Next, we’ll look at two libraries that can be used to implement this in a React app.

JSS

Dependencies: react-jss
Difficulty: Easy
Approach: Decent

JSS bills itself as “an authoring tool for CSS which allows you to use JavaScript to describe styles in a declarative, conflict-free and reusable way”. It’s framework agnostic, but when it comes to styling React components, React-JSS integrates JSS with React using the new Hooks API.

Example
import React from “react”;
import {render} from “react-dom”;
import injectSheet from “react-jss”;

// Create your styles. Since React-JSS uses the default JSS preset,
// most plugins are available without further configuration needed.
const styles = {
myButton: {
color: “green”,
margin: {
// jss-expand gives more readable syntax
top: 5, // jss-default-unit makes this 5px
right: 0,
bottom: 0,
left: “1rem”
},
“& span”: {
// jss-nested applies this to a child span
fontWeight: “bold” // jss-camel-case turns this into ‘font-weight’
}
},
myLabel: {
fontStyle: “italic”
}
};

// Define the component using these styles and pass it the ‘classes’ prop.
const Button = ({ classes, children }) => (
<button className={classes.myButton}>
<span className={classes.myLabel}>{children}</span>
</button>
);

// Finally, inject the stylesheet into the component.
const StyledButton = injectSheet(styles)(Button);

const App = () => <StyledButton>Submit</StyledButton>
render(<App />, document.getElementById(‘root’))

More Information

You can learn more about this approach in the JSS official documentation. There’s also a way to try it out using their REPL (read-eval-print loop).

Styled-Components

Dependencies: styled-components
Difficulty: Medium
Approach: Decent

Styled-components is a further library that implements the above-mentioned CSS-in-JS technique. It utilizes tagged template literals — which contain actual CSS code between two backticks — to style your components. This is nice, as you can then copy/paste CSS code from another project (or anywhere else on the Web) and have things work. There’s no converting to camel case or to JS object syntax as with some other libraries.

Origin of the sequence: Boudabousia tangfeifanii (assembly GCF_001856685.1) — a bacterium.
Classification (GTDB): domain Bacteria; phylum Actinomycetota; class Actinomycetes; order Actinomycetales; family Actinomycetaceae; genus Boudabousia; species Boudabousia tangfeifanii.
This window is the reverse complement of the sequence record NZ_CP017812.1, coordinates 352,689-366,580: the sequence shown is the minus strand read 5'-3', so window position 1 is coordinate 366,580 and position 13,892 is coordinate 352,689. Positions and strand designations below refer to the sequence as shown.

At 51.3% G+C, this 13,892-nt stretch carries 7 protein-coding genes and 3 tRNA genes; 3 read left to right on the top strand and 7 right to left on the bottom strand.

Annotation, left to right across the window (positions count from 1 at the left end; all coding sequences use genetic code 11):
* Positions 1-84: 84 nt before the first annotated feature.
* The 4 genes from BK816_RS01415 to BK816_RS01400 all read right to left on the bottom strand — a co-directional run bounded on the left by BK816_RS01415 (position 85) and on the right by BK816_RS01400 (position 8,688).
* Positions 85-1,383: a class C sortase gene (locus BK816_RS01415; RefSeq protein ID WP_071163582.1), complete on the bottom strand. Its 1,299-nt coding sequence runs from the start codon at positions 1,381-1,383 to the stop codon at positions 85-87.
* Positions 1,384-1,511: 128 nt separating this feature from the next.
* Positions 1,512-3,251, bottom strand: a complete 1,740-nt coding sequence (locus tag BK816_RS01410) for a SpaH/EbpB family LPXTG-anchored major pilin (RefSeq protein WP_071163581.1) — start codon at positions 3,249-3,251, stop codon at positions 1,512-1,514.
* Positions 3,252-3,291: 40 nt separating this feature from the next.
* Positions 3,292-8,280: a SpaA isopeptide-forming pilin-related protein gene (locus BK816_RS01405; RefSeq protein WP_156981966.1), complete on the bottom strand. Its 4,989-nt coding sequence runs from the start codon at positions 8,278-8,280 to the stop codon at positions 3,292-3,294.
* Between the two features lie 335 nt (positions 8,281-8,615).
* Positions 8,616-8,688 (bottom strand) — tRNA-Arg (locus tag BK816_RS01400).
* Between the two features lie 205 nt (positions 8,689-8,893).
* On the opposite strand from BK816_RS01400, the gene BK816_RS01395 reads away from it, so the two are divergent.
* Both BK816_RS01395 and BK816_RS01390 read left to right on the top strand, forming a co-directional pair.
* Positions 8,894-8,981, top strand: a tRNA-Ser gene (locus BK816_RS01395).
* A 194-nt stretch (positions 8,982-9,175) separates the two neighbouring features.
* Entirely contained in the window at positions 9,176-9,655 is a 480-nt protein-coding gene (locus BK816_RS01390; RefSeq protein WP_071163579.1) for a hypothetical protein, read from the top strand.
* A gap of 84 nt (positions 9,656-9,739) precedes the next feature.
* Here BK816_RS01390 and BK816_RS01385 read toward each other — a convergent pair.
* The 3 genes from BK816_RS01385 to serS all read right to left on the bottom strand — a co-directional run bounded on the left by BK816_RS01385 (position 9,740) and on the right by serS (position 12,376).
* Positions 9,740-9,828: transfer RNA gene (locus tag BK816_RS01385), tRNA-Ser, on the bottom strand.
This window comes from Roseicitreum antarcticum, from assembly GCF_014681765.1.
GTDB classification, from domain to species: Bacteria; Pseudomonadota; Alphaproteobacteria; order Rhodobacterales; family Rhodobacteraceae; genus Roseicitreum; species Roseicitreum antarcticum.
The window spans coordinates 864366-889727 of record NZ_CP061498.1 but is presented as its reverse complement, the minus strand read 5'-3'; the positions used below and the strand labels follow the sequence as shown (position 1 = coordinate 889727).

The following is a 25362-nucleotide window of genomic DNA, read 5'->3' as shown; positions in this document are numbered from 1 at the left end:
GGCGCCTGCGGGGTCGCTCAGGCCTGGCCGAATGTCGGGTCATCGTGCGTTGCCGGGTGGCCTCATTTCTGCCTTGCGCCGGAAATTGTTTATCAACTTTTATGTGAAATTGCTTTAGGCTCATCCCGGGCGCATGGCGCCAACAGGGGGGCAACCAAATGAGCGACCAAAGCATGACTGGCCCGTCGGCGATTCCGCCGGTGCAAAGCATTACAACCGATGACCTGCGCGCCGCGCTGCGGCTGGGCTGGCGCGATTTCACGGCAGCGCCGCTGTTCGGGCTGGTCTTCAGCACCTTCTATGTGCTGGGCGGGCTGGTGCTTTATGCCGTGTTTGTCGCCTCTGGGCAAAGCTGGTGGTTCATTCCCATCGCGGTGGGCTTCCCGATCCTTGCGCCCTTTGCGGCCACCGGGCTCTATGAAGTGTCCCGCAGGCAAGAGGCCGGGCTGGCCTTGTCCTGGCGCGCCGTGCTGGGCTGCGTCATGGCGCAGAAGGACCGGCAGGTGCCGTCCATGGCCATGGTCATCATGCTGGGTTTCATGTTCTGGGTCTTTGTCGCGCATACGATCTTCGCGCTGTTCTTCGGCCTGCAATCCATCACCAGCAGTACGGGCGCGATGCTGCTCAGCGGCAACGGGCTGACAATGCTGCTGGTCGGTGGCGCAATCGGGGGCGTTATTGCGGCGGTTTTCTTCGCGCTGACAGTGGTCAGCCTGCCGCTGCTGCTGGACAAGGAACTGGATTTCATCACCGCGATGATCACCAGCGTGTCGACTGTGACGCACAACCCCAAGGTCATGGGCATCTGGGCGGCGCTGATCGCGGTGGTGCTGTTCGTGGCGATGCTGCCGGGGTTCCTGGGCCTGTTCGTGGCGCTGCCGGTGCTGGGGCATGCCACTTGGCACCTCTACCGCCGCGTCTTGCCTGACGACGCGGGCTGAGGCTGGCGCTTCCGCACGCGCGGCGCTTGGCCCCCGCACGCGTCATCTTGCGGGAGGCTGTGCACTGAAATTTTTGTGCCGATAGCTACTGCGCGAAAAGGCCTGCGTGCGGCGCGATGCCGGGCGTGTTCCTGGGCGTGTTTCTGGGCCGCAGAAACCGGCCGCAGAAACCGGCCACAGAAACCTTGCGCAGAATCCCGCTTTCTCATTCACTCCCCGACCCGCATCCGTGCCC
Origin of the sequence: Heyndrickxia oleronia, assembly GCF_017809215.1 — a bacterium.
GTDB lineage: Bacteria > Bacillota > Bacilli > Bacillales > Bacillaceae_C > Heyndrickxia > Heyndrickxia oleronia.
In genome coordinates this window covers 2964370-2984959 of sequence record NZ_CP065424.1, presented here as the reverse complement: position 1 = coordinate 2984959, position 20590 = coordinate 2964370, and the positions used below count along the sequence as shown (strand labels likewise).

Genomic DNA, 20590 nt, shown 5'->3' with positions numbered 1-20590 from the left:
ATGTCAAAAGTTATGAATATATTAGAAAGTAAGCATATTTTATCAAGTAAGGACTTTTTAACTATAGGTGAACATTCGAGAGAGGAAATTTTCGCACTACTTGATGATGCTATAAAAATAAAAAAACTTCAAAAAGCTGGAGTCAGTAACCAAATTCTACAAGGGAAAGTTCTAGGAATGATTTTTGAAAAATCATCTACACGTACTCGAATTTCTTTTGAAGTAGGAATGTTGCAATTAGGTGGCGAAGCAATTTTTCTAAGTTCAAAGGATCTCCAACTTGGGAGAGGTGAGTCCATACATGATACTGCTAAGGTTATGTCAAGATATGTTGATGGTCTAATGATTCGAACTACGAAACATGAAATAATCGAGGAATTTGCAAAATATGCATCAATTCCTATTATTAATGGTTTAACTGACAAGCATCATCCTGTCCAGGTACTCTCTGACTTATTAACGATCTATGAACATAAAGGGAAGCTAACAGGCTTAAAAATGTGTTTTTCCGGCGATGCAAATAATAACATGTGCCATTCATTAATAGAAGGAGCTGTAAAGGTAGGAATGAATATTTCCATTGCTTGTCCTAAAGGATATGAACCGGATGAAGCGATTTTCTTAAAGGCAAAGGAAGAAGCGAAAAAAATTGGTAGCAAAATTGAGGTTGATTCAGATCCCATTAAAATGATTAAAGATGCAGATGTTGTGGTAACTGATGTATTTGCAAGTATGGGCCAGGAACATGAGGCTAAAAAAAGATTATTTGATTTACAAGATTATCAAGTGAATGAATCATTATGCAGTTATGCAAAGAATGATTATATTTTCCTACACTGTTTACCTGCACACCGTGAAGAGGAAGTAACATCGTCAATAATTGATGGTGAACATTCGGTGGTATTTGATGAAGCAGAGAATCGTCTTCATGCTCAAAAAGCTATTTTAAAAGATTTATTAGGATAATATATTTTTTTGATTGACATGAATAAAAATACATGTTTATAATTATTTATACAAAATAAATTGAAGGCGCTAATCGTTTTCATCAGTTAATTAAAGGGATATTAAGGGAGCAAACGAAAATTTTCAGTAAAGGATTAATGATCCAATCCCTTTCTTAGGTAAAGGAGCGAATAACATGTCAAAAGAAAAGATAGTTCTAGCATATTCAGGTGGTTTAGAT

Styled-components also removes the mapping between components and styles. As can be read in their documentation, this means that when you’re defining your styles, you’re actually creating a normal React component that has your styles attached to it. This makes your code more succinct and easy to follow, as you end up working with a <Layout> component, as opposed to a <div> with a class name of “layout”.

Props can be used to style styled components in the same way that they are passed to normal React components. Props are used instead of classes in CSS and set the properties dynamically.

Example
import React from “react”;
import styled, { css } from “styled-components”;

const Button = styled.button`
cursor: pointer;
background: transparent;
font-size: 16px;
border-radius: 3px;
color: palevioletred;
margin: 0 1em;
padding: 0.25em 1em;
transition: 0.5s all ease-out;
${props =>
props.primary &&
css`
background-color: white;
color: green;
border-color: green;
`};
`;

export default Button;

More Information

Styled-components has detailed documentation, and the site also provides a live editor where you can try out the code. Get more information on styled-components at styled-components: Basics.

CSS Modules

Dependencies: css-loader
Difficulty: Tough (Uses Loader Configuration)
Approach: Better

If you’ve ever felt like the CSS global scope problem takes up most of your time when you have to find what a particular style does, or if getting rid of CSS files leaves you nervously wondering if you might break something somewhere else in the code base, I feel you.

CSS Modules solve this problem by making sure that all of the styles for a component are in one single place and apply only to that particular component. This certainly solves the global scope problem of CSS. Their composition feature acts as a weapon to represent shared styles between states in your application. They are similar to mixins in Sass, which makes it possible to combine multiple groups of styles.